Argentine Northwest

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Argentine Northwest

The Argentine Northwest (Noroeste Argentino) is a region of Argentina composed by the provinces of Catamarca, Jujuy, La Rioja, Salta, Santiago del Estero and Tucumán.

The Argentine Northwest is visited not only by Argentines but by people from all over the world, specially Europeans. The most common destination are Quebrada de Humahuaca and the Cerro de los Siete Colores, Cafayate and the Valles Calchaquíes, Tafí del Valle, and the capital cities of the provinces: San Miguel de Tucumán, San Fernando del Valle de Catamarca, Salta and San Salvador de Jujuy.


The national parks of the region are: Baritú National Park, Calilegua National Park, El Rey National Park, Los Cardones National Park and Campo de los Alisos National Park.

Cultural tourism
Besides the geography of the area, its culture is of great interest. It is strongly influenced by Quechua and Aymara cultures, and the region widely differentiates to the more European Buenos Aires.

This influence can be seen in the music, clothing and customs of the people.

Calchaquí Valleys

Calchaquí Valleys is a valley in the northwestern region of Argentina that crosses the provinces of Catamarca, Tucumán and Salta. It is best known for its contrast of colours and its unique geography that ranges from the mountain desert to the subtropical forest.

There are a number of valleys and rivers within the Calchaquí Valleys that have their own name, such as the Quebrada del Toro, Valle de Lerma near Salta city, the Quebrada de Escoipe formed by the Escoipe River, the Valle Encantado at the feet of the Cuesta del Obispo, the Quebrada de las Conchas of the Conchas River near Cafayate, the valley of the Santa María River, and the Calchaquí River itself.

These valleys were once inhabited by a number of tribes. Ruins of the Quilmes can be found in Tucumán. Other tribes of the area included the Calchaquíes, Tafí, and the Yokavil (Santa María). Decades before facing the invasion of the Spanish colonization, the natives of these lands suffered the invasion of the Inca Empire.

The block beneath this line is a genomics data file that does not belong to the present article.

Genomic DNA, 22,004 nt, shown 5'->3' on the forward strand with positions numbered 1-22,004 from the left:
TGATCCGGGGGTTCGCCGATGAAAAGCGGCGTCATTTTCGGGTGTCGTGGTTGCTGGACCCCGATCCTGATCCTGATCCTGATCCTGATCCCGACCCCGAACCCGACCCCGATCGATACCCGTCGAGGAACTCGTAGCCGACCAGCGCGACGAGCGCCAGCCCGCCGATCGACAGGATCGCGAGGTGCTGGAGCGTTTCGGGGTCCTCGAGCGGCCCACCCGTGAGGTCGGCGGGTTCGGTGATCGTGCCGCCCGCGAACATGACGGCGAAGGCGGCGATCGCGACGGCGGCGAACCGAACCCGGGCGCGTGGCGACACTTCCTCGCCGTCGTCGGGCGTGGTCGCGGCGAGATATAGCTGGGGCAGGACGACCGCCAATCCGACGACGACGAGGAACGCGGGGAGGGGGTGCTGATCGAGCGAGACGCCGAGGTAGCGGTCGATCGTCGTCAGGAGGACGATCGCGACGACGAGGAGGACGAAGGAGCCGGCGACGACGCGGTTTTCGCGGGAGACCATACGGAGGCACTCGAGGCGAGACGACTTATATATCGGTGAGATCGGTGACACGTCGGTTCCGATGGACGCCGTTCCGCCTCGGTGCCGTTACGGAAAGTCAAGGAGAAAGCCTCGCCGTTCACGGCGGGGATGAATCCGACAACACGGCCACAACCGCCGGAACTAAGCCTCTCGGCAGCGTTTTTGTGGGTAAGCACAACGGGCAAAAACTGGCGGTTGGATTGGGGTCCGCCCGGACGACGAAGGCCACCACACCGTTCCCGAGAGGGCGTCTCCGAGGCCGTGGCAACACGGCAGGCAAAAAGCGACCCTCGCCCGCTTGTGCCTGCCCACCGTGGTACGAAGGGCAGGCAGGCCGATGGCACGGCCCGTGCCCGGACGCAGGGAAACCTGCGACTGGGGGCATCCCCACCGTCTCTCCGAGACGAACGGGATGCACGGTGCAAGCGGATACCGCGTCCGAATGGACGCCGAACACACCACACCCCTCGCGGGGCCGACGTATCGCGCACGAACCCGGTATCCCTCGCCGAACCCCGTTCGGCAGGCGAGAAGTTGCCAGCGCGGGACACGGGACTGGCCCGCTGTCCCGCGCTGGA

Among the most visited tourist attractions of the valley are Tafí del Valle, Cafayate, Molinos, San Carlos, Santa María and Cachi at the western end of the valley, as well as the Los Cardones National Park, and the Los Sosa Provincial Park in Tucumán. In several parts of the valley there are numerous vineyards, specially in the Cafayate area.

Argentine Northwest

The Argentine Northwest is visited not only by Argentines but by people from all over the world, specially Europeans. The most common destination are Quebrada de Humahuaca and the Cerro de los Siete Colores, Cafayate and the Valles Calchaquíes, Tafí del Valle, and the capital cities of the provinces: San Miguel de Tucumán, San Fernando del Valle de Catamarca, Salta and San Salvador de Jujuy.

The national parks of the region are: Baritú National Park, Calilegua National Park, El Rey National Park, Los Cardones National Park and Campo de los Alisos National Park.
Cultural tourism

Besides the geography of the area, its culture is of great interest. It is strongly influenced by Quechua and Aymara cultures, and the region widely differentiates to the more European Buenos Aires.

This influence can be seen in the music, clothing and customs of the people.

Quebrada de Humahuaca

The Quebrada de Humahuaca is a narrow mountain valley located in the province of Jujuy in northwest Argentina, about 1,500 km from Buenos Aires. It is about 155 kilometres long, oriented north-south, bordered by the Altiplano in the west and north, by the Sub-Andean hills in the east, and by the warm valleys (Valles Templados) in the south.
Maimará village at the foot of the Quebrada.

The name quebrada (literally “broken”) translates as a deep valley or ravine. It receives its name from Humahuaca, a small city of 11,000 inhabitants. The Grande River (Río Grande), which is dry in winter, flows copiously through the Quebrada in the summer.

The region has always been a crossroads for economic, social and cultural communication. It has been populated for 10,000 years, since the settlement of the first hunter-gatherers, which is evidenced by substantial prehistoric remains. It was a caravan road for the Inca Empire in the 15th century, then an important link between the Viceroyalty of the Río de la Plata and the Viceroyalty of Peru, as well as a stage for many battles of the Argentine War of Independence.

The Quebrada de Humahuaca has been a UNESCO World Heritage Site since 2 July 2003.

Northwest top destinations

The Los Cardones National Park is a national park of Argentina, located in the center-west of the province of Salta, within the San Carlos and Cachi Departments, in the Argentine Northwest.

The park has an area of 650 square kilometres, with hills and ravines at the height levels between 2,700 m and 5,000 m. It gets its name from the prevalence of cardones bush formations. It features fossile remains of extinct animals, as well as dinosaur tracks.

The protected area was created in 1996, when the National Parks Administration acquired the land from private owners.

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